Call it a pseudo-documentary, an outrageous piece of propaganda, perhaps even a paranoid fantasy, but one description that definitely does not apply to Punishment Park is "light entertainment." Brit director Peter Watkins offers a chilling scenario, set in the early '70s, in which, according to an edict called the McCarran Act (which did exist, albeit in different form), the U.S. government has the right to detain (without bail, evidence, or anything resembling a fair trial) anyone who "probably will engage in certain future acts of sabotage." The detainees, most of them '60s radicals, are offered a choice between long prison sentences or three days in "Punishment Park," a scorching stretch of the Southern California desert; should they choose the latter, they will be released upon reaching an American flag planted many miles away, all the while avoiding capture (or, more likely, death) at the hands of a bunch of gung-ho cops, National Guardsmen, and other law enforcement types. The film alternates between the "tribunals" where the radicals' fates are decided (and where the shrill hectoring and sloganeering--on both sides--come fast and furious) and the grim scenes in the desert. And although Watkins clearly takes the side of the prisoners (as does the fictional film crew on hand to document the proceedings), no one emerges entirely unscathed: the politicians, "average" Americans, and others holding forth at the tribunals are all right-wing blockheads ("more spank and less Spock" would have taught those whippersnappers a lesson, says one), the cops and guardsmen are all trigger-happy jerks, and the young radicals are mostly callow, rhetoric-spouting stereotypes. Violent, provocative, and convincingly shot in cinema verite style, Punishment Park will leave many viewers muttering that it can't happen here. Opponents of the Patriot Act and its perceived attack on civil liberties, however, will likely take another view. --Sam Graham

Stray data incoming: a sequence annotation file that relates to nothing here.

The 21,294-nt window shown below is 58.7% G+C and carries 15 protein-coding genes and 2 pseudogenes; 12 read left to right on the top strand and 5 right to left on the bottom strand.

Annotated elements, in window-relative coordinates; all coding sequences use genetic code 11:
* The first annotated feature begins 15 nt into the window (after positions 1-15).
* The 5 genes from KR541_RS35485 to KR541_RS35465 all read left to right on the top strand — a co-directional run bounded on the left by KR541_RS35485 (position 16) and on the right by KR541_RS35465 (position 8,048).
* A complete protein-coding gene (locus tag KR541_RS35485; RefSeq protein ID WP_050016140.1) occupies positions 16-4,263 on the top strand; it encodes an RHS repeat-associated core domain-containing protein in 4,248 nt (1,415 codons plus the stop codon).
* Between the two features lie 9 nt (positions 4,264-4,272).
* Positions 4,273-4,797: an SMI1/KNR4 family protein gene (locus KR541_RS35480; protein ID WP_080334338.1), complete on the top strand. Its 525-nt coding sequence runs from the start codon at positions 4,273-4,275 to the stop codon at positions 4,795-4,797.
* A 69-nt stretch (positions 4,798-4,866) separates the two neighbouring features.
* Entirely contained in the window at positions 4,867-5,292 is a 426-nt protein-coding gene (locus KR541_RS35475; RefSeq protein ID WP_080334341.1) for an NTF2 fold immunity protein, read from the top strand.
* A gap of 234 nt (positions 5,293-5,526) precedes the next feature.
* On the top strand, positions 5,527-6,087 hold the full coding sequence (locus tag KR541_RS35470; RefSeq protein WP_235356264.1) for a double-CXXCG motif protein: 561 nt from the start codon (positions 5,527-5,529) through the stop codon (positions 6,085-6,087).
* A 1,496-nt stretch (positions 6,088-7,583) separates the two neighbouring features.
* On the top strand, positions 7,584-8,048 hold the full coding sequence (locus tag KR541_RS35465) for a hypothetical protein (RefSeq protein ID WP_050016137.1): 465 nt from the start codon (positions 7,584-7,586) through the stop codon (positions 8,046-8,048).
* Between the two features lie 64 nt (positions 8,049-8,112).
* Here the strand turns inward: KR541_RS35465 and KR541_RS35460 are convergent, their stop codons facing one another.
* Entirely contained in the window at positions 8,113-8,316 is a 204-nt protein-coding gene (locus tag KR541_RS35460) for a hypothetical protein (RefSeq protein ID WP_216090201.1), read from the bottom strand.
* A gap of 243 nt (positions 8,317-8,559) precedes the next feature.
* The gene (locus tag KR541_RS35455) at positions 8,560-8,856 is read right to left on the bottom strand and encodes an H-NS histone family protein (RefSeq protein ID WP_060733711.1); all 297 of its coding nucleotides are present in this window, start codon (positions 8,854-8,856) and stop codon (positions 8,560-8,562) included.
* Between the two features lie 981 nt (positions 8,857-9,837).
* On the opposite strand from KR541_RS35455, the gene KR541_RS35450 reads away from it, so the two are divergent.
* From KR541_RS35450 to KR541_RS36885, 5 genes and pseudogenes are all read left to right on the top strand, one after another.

Defendant Lee Robert Brown:
I will tell what happened to people who are poor and uneducated and automated out of a job and who stand in long fucking lines talking to little people like you with delusions of power, and unemployment lines all day long, to be fucked off because your old man didn't ball you right last night or you got a case of crabs.
Defendant Lee Robert Brown:
You don't wanna hear my message. You spent fifty years evolving a propaganda system that'll take the truth and change it into what you wanna hear. You don't wanna hear shit that's gonna mean you might have to give up something. You don't want it. All you wanna do is sit on your fat, dividend-drawing ass and draw dividends.
Would you like for me to define what a politician is? A politician is nothing but a debater. All that you do is debate issues, you fat pig, you meathead. That's all that you are, because you are lying, sucker, you're lying to the camera, you're lying to your mama, you're lying to everybody, but every time I hear you open up your mouth, all I hear is oink, you pig. That's all I hear, oink. 'Cause you ain't got no humanity in you, 'cause you're a pig, you lying punk.